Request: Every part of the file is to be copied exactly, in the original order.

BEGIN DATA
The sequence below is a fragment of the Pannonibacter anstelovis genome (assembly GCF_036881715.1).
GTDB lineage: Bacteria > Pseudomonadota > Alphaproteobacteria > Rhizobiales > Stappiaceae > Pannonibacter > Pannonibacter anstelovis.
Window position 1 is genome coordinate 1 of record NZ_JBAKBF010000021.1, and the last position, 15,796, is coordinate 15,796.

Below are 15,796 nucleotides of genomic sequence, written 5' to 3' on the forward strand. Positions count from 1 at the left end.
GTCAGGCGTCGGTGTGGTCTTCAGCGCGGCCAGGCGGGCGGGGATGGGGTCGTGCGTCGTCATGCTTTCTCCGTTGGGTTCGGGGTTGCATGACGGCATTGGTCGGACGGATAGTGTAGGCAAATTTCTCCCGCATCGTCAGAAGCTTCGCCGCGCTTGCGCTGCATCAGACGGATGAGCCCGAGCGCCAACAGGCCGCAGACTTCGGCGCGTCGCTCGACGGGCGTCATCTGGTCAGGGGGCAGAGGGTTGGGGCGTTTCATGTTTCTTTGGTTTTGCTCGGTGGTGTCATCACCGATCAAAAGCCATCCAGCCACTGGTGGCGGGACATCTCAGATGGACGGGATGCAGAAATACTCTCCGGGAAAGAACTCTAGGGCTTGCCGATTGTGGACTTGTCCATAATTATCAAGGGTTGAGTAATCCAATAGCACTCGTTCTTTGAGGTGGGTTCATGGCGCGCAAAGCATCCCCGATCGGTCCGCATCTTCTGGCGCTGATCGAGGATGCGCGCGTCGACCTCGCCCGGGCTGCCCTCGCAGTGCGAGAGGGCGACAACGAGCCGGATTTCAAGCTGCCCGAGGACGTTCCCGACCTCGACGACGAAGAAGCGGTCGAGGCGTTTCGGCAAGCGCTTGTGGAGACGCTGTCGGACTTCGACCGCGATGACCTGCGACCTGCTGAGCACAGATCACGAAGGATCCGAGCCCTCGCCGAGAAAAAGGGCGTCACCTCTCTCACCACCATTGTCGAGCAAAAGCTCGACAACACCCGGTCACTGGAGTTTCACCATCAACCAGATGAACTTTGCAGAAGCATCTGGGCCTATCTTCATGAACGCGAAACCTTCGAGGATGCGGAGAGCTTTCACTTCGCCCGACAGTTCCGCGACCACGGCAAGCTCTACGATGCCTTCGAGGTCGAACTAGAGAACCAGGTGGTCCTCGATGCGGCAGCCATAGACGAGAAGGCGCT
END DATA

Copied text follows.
The sequence below is a fragment of the Pannonibacter anstelovis genome (assembly GCF_036881715.1).
GTDB lineage: Bacteria > Pseudomonadota > Alphaproteobacteria > Rhizobiales > Stappiaceae > Pannonibacter > Pannonibacter anstelovis.
Window position 1 is genome coordinate 1 of record NZ_JBAKBF010000021.1, and the last position, 15,796, is coordinate 15,796.

Below are 15,796 nucleotides of genomic sequence, written 5' to 3' on the forward strand. Positions count from 1 at the left end.
GTCAGGCGTCGGTGTGGTCTTCAGCGCGGCCAGGCGGGCGGGGATGGGGTCGTGCGTCGTCATGCTTTCTCCGTTGGGTTCGGGGTTGCATGACGGCATTGGTCGGACGGATAGTGTAGGCAAATTTCTCCCGCATCGTCAGAAGCTTCGCCGCGCTTGCGCTGCATCAGACGGATGAGCCCGAGCGCCAACAGGCCGCAGACTTCGGCGCGTCGCTCGACGGGCGTCATCTGGTCAGGGGGCAGAGGGTTGGGGCGTTTCATGTTTCTTTGGTTTTGCTCGGTGGTGTCATCACCGATCAAAAGCCATCCAGCCACTGGTGGCGGGACATCTCAGATGGACGGGATGCAGAAATACTCTCCGGGAAAGAACTCTAGGGCTTGCCGATTGTGGACTTGTCCATAATTATCAAGGGTTGAGTAATCCAATAGCACTCGTTCTTTGAGGTGGGTTCATGGCGCGCAAAGCATCCCCGATCGGTCCGCATCTTCTGGCGCTGATCGAGGATGCGCGCGTCGACCTCGCCCGGGCTGCCCTCGCAGTGCGAGAGGGCGACAACGAGCCGGATTTCAAGCTGCCCGAGGACGTTCCCGACCTCGACGACGAAGAAGCGGTCGAGGCGTTTCGGCAAGCGCTTGTGGAGACGCTGTCGGACTTCGACCGCGATGACCTGCGACCTGCTGAGCACAGATCACGAAGGATCCGAGCCCTCGCCGAGAAAAAGGGCGTCACCTCTCTCACCACCATTGTCGAGCAAAAGCTCGACAACACCCGGTCACTGGAGTTTCACCATCAACCAGATGAACTTTGCAGAAGCATCTGGGCCTATCTTCATGAACGCGAAACCTTCGAGGATGCGGAGAGCTTTCACTTCGCCCGACAGTTCCGCGACCACGGCAAGCTCTACGATGCCTTCGAGGTCGAACTAGAGAACCAGGTGGTCCTCGATGCGGCAGCCATAGACGAGAAGGCGCT